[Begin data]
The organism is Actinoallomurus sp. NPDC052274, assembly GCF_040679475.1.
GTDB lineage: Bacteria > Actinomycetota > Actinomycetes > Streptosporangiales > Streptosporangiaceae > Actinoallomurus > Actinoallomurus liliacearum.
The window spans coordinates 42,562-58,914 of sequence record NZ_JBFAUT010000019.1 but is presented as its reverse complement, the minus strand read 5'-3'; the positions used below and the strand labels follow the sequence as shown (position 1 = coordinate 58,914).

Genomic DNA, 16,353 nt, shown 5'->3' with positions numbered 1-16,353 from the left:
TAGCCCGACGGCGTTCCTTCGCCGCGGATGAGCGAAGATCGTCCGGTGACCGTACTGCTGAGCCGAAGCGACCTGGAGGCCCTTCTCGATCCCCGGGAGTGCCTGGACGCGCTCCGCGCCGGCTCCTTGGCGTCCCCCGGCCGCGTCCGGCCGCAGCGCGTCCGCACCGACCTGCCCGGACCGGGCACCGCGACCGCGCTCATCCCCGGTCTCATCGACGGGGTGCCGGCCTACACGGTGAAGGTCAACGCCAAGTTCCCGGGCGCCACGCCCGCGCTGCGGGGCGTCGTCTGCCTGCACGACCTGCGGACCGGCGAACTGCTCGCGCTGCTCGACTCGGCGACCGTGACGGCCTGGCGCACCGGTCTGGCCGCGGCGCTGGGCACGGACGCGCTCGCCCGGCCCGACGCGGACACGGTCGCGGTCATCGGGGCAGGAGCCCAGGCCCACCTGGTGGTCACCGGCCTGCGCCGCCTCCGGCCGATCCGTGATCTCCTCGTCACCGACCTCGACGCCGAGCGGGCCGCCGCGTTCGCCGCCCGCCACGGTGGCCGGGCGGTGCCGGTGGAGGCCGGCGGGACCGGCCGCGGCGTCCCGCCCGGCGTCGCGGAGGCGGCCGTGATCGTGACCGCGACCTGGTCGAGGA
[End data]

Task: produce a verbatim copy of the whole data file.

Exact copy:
The organism is Actinoallomurus sp. NPDC052274, assembly GCF_040679475.1.
GTDB lineage: Bacteria > Actinomycetota > Actinomycetes > Streptosporangiales > Streptosporangiaceae > Actinoallomurus > Actinoallomurus liliacearum.
The window spans coordinates 42,562-58,914 of sequence record NZ_JBFAUT010000019.1 but is presented as its reverse complement, the minus strand read 5'-3'; the positions used below and the strand labels follow the sequence as shown (position 1 = coordinate 58,914).

Genomic DNA, 16,353 nt, shown 5'->3' with positions numbered 1-16,353 from the left:
TAGCCCGACGGCGTTCCTTCGCCGCGGATGAGCGAAGATCGTCCGGTGACCGTACTGCTGAGCCGAAGCGACCTGGAGGCCCTTCTCGATCCCCGGGAGTGCCTGGACGCGCTCCGCGCCGGCTCCTTGGCGTCCCCCGGCCGCGTCCGGCCGCAGCGCGTCCGCACCGACCTGCCCGGACCGGGCACCGCGACCGCGCTCATCCCCGGTCTCATCGACGGGGTGCCGGCCTACACGGTGAAGGTCAACGCCAAGTTCCCGGGCGCCACGCCCGCGCTGCGGGGCGTCGTCTGCCTGCACGACCTGCGGACCGGCGAACTGCTCGCGCTGCTCGACTCGGCGACCGTGACGGCCTGGCGCACCGGTCTGGCCGCGGCGCTGGGCACGGACGCGCTCGCCCGGCCCGACGCGGACACGGTCGCGGTCATCGGGGCAGGAGCCCAGGCCCACCTGGTGGTCACCGGCCTGCGCCGCCTCCGGCCGATCCGTGATCTCCTCGTCACCGACCTCGACGCCGAGCGGGCCGCCGCGTTCGCCGCCCGCCACGGTGGCCGGGCGGTGCCGGTGGAGGCCGGCGGGACCGGCCGCGGCGTCCCGCCCGGCGTCGCGGAGGCGGCCGTGATCGTGACCGCGACCTGGTCGAGGA